The smile says it all.



















And we duly celebrated our delight: chilled white for me; very appropriately, London Pride for him.












My fish was much uglier.  At 36 inches long he'd probably entered the river in March-April as a chunky 14 pounder.  He was now very slim, so I booked him at 11lbs.

With stale cock fish at this time of year you have to be very conservative in estimating their weight from their length.  From the outset remember that all the estimating scales - Sturdy etc - are based on fresh spring fish at maximal weight: it's all downhill from June.  The growth of the kype adds a couple of inches in length, which leads to inherent over-estimation, while all their ridiculous alpha male behaviour burns off loads of fat and protein.  So the best approach is to take 2-3 inches off the length (34"); make an estimate on that reduced figure (14lbs); and then take off another 15-20% (11lbs net).



You may rest assured that when we reached the Bolton Arms that evening, the first couple of pints were fabulous.  Better still, HMCX caught another the next day, before returning to London with a grin from ear to ear.  I was indeed delighted.


4.  If the Water's Slack You Have to Work the Fly

 

If the flow is weak or slow your fly will hang down without wiggling.  To the salmon it's just another bit of drifting debris to be disregarded.  If you want to catch fish in slack water you must work the fly,  All three that we caught took small flies that were being actively retrieved at above normal speeds.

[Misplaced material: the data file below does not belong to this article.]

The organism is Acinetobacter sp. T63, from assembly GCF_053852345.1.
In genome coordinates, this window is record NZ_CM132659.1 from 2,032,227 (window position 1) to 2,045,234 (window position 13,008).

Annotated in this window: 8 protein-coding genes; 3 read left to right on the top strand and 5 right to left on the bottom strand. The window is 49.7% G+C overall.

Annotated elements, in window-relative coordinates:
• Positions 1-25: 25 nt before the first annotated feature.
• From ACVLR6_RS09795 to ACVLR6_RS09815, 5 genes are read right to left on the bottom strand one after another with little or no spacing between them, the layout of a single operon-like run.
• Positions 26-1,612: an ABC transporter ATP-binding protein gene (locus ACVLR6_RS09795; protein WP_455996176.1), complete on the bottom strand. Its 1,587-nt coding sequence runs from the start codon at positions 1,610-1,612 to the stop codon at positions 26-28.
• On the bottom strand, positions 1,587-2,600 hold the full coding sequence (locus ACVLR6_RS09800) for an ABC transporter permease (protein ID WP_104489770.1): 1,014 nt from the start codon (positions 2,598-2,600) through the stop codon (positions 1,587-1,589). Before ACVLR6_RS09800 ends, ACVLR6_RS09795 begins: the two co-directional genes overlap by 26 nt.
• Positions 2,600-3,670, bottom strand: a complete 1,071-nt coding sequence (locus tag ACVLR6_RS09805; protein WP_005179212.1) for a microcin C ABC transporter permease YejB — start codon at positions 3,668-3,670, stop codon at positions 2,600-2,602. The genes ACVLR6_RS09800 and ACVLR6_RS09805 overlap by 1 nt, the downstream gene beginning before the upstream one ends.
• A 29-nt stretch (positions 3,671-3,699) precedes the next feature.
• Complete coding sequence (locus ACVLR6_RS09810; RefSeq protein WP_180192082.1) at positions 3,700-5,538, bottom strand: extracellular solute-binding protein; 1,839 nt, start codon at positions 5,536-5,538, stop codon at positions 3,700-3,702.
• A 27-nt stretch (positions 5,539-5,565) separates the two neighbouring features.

Purple fish at last light in Dick Dub
(the flash photo makes the fish look much darker)
MCX Dark #8 stripped along edge of slack water

This is a scenario in which the use of a short shooting head confers a real advantage.  If you've got 20 or 30 feet of running line to retrieve, then your fly can be worked through a much bigger area of water than would be the case with a conventional line that would only be effective in the narrow main flow.  This is especially useful when fish are lying outside the main flow line in slower but well oxygenated water.





5.  The MCX Dark Shrimp Works

 

MCX Dark Shrimp V3 #8
It's not a statistically significant sample, but 5 days' fishing on Thorseby with the MCX Dark yielded 8 salmon, 3 sea trout and 3 salmon hooked and lost.  I was pleased with that result in what were extremely difficult conditions.  On those 5 days it caught more fish than any other pattern in use on the Ure.  As a result i'm very happy with it and see no need to modify V3 before next year.

If anyone wishes to buy this fly, please contact Peter Nightingale.



 

 6.  Not all Good Water is Great Water

 

 

Flesh Dub at +10"
October 2016










Here's a view to lift the spirits.  Normally I would fish this pool at this height in October with immense confidence.  In 2011 I caught a salmon here on every day that I fished, and on one occasion, 3 in an hour, the third a shining 23 pounder.  But this year was different because the preconditions for good fishing had been entirely absent.  You need some good big sustained spates to clear the summer's gunge out of the river, boost the oxygen levels and send a clear call to the salmon waiting in the Humber to start their autumn run.  None of that had happened: this was just the falling phase of a small 4' spate, which would only bump up the small run of fish that had entered the river in September

but some were moving......

 

Willow Bush Pool at +10"
October 2016